AMD gave further details of its upcoming Fusion processor, saying it will be based on the design of a microprocessor used in the desktops currently shipping to enthusiast PC users such as gamers.
The Fusion chip, which will combine a graphics processing unit and CPU on one chip, will be a redesign of the company's current Phenom processor, said Patrick Moorhead, vice president of advanced marketing at AMD, in an interview. However, the Fusion chip will witness significant design changes from the current iteration of Phenom, Moorhead said.
The Fusion chip, code-named Swift, will be shrunk from the Phenom core and be optimized for use in a notebook, Moorhead said. The optimization will focus on making the chip more power-efficient while increasing graphics capabilities, Moorhead said.
The graphics processing unit on the Fusion chip will include multiple "mini-cores" that breaks down code from a program, like 3D games, to process data faster, said John Taylor, an AMD spokesman. Fusion's graphics processor will be based on a graphics card AMD plans to release in the near future, Taylor said, declining to give details.
The first Fusion chips will be released as dual-core CPUs for notebooks, followed by quad-core CPUs for notebooks, Moorhead said. The dual-core notebook processors will be available in the second half of 2009, said John Taylor, an AMD spokesman. The company didn't provide a timeline for the quad-core chips.
Fusion chips will also be released eventually for desktops, Taylor said, although he declined to comment on a release date.
Originally released as part of the "Spider" multimedia platform last year, the Phenom processor has an integrated memory controller, cache, and four cores on a single chip. Currently available in speeds up to 2.3GHz, AMD earlier this month delayed the shipment of the faster Phenom 9700 and 9900 quad-core processors to the second quarter. The company is due to ship a triple-core Phenom processor later this year.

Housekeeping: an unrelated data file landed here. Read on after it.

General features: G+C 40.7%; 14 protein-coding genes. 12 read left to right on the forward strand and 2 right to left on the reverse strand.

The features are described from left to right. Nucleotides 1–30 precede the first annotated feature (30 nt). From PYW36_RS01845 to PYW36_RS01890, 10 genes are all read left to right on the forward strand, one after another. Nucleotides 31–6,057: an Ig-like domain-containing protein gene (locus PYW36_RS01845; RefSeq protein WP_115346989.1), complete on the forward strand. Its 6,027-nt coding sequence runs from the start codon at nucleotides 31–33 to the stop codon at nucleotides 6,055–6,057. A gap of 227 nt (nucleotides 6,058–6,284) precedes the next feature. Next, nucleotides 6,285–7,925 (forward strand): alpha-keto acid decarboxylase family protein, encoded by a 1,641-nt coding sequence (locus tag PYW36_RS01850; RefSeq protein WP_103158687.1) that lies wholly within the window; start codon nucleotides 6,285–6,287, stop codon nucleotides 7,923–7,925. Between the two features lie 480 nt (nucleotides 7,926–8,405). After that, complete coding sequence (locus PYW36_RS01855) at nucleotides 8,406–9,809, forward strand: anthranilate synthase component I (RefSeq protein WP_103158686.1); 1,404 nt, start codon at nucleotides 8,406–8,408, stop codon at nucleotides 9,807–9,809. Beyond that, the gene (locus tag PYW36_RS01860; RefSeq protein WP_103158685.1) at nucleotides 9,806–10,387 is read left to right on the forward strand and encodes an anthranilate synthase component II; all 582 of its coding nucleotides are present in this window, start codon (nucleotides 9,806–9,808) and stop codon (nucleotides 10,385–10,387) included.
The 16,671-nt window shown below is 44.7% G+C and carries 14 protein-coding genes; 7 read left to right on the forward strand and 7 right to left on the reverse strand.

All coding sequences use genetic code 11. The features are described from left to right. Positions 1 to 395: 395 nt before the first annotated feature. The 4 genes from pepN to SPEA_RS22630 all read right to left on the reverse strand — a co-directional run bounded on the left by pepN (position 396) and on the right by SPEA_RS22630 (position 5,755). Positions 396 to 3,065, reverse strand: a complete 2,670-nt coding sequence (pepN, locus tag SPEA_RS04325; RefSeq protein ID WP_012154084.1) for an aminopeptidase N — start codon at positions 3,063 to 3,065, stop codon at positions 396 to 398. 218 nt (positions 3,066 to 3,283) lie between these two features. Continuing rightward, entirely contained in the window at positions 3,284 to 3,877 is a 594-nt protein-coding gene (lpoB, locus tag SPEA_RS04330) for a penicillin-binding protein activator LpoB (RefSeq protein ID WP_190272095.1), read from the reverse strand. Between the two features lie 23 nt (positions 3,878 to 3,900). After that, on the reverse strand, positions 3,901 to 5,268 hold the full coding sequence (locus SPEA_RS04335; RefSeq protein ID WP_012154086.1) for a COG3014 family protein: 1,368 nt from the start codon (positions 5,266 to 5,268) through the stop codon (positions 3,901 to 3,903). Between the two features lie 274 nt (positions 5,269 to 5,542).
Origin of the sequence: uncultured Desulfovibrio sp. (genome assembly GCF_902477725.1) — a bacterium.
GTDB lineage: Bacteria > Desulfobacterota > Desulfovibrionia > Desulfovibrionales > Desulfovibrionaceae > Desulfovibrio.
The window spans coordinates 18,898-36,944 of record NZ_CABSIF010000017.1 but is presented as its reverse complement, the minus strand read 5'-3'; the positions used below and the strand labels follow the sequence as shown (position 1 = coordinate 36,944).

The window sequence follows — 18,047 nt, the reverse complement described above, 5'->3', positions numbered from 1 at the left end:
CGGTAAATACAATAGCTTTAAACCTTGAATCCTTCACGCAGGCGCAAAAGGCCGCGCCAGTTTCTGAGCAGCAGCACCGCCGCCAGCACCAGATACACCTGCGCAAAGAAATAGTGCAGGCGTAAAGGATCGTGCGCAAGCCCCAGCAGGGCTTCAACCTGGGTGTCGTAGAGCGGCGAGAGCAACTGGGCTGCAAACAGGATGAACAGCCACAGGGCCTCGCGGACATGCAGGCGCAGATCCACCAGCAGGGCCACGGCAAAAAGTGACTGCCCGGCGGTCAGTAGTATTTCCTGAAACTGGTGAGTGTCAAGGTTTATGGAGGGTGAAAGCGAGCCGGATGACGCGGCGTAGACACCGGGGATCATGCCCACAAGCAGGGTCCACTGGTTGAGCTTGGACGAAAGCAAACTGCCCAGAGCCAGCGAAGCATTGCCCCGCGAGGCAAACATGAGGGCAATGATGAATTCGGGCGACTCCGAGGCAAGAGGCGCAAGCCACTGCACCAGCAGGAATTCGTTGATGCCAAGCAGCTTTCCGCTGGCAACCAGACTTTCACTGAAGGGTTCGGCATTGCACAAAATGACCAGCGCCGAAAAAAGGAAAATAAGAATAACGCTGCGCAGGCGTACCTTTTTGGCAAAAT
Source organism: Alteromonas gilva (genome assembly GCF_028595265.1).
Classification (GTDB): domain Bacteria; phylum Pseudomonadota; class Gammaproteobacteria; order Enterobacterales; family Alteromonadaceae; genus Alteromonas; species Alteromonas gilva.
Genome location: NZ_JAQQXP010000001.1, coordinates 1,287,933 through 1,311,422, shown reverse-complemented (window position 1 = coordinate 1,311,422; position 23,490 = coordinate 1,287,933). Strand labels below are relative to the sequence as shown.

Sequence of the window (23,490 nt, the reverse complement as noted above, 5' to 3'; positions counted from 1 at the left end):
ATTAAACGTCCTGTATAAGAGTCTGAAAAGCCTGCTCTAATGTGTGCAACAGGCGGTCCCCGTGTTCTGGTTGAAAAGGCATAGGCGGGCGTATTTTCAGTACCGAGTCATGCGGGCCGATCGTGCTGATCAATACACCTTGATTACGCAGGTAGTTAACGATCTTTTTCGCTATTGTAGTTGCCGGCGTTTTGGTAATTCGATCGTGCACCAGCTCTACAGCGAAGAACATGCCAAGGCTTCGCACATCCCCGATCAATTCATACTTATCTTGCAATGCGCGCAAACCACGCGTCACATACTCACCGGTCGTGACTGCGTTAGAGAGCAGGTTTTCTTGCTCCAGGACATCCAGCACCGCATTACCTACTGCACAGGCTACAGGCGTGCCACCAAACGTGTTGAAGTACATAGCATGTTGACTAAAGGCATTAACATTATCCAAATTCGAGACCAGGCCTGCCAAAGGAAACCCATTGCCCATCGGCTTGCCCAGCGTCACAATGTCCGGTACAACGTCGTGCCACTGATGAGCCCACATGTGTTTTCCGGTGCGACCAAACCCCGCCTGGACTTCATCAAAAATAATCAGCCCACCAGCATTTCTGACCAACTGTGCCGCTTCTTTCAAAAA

The Fusion CPU is part of Project Shrike, the next-generation platform that will be an upgrade to the company's upcoming Puma platform. It includes the Turion Ultra processor, code-named Griffin. The Puma platform boosts a system's graphics performance by running both the integrated graphics processor and a graphics card attached to the motherboard together.
Like Puma, additional graphics cards can be attached to boost performance of systems based on Project Shrike, Taylor said.
Fusion chips will be made using AMD's 45-nanometer production technology, said Mario Rivas, executive vice president of the computing products group, during a meeting in December.
Fusion isn't being designed for ultramobile PCs, Moorhead said. "The jury is still out on whether the UMPC market has legs or not. But we'll see," Moorhead said.
Plans to launch the Fusion chip were announced when AMD bought ATI for US$5.4 billion in 2006. The acquisition of ATI was also viewed as a potent weapon in AMD's attempt to dent Intel's domination of the x86 processor market. However, AMD has struggled lately, announcing five straight quarterly losses, delaying processor shipments, and falling behind Intel in chip production.
Intel has already rolled out more than 30 Penryn-based chips based on the 45-nanometer process, with AMD still producing chips using the older 65-nm process.